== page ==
Illinois classifies controlled substances (CDS) into five categories, or “schedules,” based on their potential for abuse and whether they have an accepted medical use. The drug schedule largely determines how severe the penalties are, with Schedule I being the most severe. Examples of some drugs in their respective schedules include:
- Schedule I – opiates, certain opium derivatives, hallucinogenic substances
- Schedule II – coca leaves, oxycodone, codeine, methamphetamine
- Schedule III – buprenorphine, some steroids, ketamine
- Schedule IV – alprazolam, diazepam, tramadol
- Schedule V – medicines that have very small amounts of specified narcotic drugs
It is also illegal to possess drug paraphernalia, and you can learn more about those laws here.
Penalties for Possession
Separate penalties apply for different uses of controlled substances. Possession of the following drugs is charged as a Class 1 felony with varying prison sentences based on the amount of drugs in possession:
- Hallucinogenic substances
- Barbituric acid
Possession of certain other Schedule I or II narcotics not charged as a Class 1 felony will be charged as a Class 4 felony punishable by 1-3 years of incarceration and up to $25,000 in fines. Possession of Schedule III, IV, or V drugs is also a Class 4 felony with the same penalties. Possession of an unauthorized prescription drug form is also a Class 4 felony, though subsequent offenses will be punished as Class 3 felonies.
Enhanced Penalties for Sale and Intent to Sell
The penalties are much more severe for drug sale crimes and possession with intent to sell. As in the case of possession, the sentence will largely depend on the schedule of the drug and the amount sold or in possession for sale. For example, the sale of 15-99 grams of heroin is a Class X felony punishable by 6-30 years, while the sale of 1-14 grams is a Class 1 felony punishable by 4-15 years in jail and up to $250,000 in fines. An experienced lawyer can better help you determine your possible penalty range based on the details of your accusation.
Note that enhanced penalties will be ordered for more egregious sale crimes, such as those involving:
- Adding fentanyl – Illinois law adds 3 years to a person's sentence for a sale crime or criminal drug conspiracy involving a substance containing any amount of fentanyl.
- Drug-free zones – An enhanced penalty to the next felony class level applies for sales on or within 500 feet of properties like schools, public parks, religious buildings, nursing homes, and senior citizen housing complexes.
- Employing a minor to sell CDS – Anyone who engages or employs a minor (younger than 18 years old) to deliver a CDS faces an imprisonment term of up to 3 times that of the underlying crime.
- Repeat offenses – The penalties for a second or subsequent offense can be doubled and subject to mandatory minimum sentences.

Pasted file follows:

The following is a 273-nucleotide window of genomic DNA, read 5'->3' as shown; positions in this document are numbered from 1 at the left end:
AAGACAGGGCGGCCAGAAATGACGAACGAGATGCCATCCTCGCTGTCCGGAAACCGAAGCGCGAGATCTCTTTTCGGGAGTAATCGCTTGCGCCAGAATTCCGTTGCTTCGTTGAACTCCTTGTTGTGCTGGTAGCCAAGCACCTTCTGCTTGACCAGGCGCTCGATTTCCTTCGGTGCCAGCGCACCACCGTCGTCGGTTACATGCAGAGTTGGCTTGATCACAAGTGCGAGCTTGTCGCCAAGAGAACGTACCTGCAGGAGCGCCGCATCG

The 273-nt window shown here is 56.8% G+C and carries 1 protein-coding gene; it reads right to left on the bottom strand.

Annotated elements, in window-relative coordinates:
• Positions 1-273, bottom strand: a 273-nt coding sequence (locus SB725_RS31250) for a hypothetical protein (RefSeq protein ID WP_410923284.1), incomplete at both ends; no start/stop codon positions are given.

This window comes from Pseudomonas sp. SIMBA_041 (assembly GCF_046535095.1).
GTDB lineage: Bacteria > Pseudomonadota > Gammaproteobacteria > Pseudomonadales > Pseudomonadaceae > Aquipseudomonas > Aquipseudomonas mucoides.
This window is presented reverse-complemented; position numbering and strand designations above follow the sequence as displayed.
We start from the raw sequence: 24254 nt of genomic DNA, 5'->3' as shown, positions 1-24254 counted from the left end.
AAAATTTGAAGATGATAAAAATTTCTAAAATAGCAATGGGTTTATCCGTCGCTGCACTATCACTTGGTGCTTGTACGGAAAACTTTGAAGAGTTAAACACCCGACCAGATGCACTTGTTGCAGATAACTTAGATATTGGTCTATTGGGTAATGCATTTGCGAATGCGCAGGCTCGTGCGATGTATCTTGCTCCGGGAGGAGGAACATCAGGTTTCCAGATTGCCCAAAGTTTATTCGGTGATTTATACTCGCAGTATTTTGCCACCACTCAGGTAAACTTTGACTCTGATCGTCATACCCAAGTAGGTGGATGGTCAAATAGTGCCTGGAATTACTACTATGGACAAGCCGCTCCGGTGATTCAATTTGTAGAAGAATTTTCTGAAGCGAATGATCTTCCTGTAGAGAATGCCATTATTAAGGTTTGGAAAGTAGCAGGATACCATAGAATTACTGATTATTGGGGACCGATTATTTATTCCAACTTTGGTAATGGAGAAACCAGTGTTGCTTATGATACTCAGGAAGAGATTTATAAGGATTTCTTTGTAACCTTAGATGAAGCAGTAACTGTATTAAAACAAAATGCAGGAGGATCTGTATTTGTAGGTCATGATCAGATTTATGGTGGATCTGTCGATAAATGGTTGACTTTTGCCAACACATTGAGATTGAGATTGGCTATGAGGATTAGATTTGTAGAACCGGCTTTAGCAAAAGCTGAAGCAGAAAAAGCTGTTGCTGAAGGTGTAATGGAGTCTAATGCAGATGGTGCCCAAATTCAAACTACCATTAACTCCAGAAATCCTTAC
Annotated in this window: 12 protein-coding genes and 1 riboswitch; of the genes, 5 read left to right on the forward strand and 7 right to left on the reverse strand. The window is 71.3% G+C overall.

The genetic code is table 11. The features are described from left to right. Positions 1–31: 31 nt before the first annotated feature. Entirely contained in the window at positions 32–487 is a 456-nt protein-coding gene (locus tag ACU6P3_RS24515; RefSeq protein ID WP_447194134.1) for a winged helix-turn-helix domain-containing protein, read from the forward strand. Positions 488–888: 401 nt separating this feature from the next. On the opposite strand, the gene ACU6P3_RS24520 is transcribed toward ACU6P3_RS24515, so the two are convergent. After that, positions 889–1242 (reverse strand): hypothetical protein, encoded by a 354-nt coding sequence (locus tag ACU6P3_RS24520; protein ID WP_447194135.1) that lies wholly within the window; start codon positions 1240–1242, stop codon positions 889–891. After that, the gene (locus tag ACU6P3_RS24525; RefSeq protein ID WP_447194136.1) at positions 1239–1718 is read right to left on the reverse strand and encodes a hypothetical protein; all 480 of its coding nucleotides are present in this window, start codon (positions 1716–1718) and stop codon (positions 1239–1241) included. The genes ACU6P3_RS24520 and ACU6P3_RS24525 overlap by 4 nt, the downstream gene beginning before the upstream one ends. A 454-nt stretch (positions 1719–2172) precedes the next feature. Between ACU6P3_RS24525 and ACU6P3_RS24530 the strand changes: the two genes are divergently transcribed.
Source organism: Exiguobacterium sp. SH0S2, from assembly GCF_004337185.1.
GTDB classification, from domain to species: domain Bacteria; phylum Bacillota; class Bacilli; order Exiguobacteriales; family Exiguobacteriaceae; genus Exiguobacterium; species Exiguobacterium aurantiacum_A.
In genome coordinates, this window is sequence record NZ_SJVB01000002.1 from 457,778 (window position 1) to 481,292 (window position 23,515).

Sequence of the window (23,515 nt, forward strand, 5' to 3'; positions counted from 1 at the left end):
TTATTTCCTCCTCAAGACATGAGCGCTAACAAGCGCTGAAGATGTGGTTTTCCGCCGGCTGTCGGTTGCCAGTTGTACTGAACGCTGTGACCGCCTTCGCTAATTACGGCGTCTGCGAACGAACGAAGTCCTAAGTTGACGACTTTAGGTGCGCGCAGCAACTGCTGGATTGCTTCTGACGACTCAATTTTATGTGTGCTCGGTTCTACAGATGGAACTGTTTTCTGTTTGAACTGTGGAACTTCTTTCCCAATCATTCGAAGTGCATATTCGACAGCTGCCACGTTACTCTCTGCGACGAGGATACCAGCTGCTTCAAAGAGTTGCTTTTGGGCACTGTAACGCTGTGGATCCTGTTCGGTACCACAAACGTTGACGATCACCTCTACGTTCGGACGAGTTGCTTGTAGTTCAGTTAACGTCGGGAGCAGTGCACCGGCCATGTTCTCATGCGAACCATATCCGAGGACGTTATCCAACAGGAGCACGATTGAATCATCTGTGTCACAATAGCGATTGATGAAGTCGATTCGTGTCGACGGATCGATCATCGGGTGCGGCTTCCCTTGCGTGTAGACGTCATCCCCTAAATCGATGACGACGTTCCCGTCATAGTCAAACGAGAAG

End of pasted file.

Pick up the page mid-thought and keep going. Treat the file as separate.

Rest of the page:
Additionally, individuals convicted of one of the following crimes may incur a mandatory minimum incarceration period ineligible for conditional discharge, probation, or periodic imprisonment:
- Class X felony sale of CDS;
- Class 1 felony sale of CDS involving more than 5 grams fentanyl or more than 3 grams of heroin;
- repeat Class X or 1 felony within 10 years.
Marijuana Use in Illinois
The penalties for marijuana possession and sale are slightly different from those for standard controlled substances, as recreational marijuana has recently been legalized.
As of January 1, 2020, Illinois legalized marijuana possession in limited circumstances under the Cannabis Regulation and Tax Act. Medical marijuana has been legal since 2013. Under Illinois law, adults 21 years or older may possess marijuana for personal use within the following limits:
- up to 30 grams of cannabis flower, 500 milligrams of THC, or 5 grams of cannabis concentrate for Illinois residents; or
- up to 15 grams of cannabis flower, 250 milligrams of THC, or 2.5 grams of cannabis concentrate for nonresidents.
The law also requires that possession and use be restricted to certain locations. It is illegal to possess any amount of marijuana on or near school grounds or in private vehicles (unless sealed and inaccessible to the driver). A person also cannot use marijuana in any public place, in vehicles, on school grounds, or where smoking tobacco is prohibited, among other specified locations.
An individual under 21 years of age who possesses marijuana or an adult who possesses an amount of the substance outside the above legal limits may face the following penalties:
- 10 grams or less – a civil violation, punishable by a fine of $100-$200
- 10-30 grams – Class B misdemeanor punishable by up to 6 months' incarceration and a $1,500 fine
- 30-100 grams – Class A misdemeanor punishable by less than 1 year in jail and a fine of up to $2,500
- 100 500 grams – Class 4 felony punishable by incarceration of 1-3 years
- 500-2,000 grams – Class 3 felony punishable by incarceration of 2-5 years
- 2,000-5,000 grams – Class 2 felony punishable by incarceration of 7-14 years
- More than 5,000 grams – Class 1 felony punishable by incarceration of 4-15 years.
It is also a Class A misdemeanor if a person under 21 years old attempts to purchase marijuana with a face ID, and they will face license suspension or revocation.
The above penalties increase to the hundreds of thousands in fines for illegal sale or delivery of marijuana, once again depending on the amount allegedly being sold and whether aggravating circumstances are present (i.e., selling to a minor or on school grounds). Driving under the influence of marijuana, despite legal possession, also remains a serious criminal offense.
If you have legal questions about a drug charge against you, do not hesitate to consult an experienced attorney. The Law Offices of Andrew Nickel can advise you on your best method of defense to combat your charges or argue for a reduced sentence.
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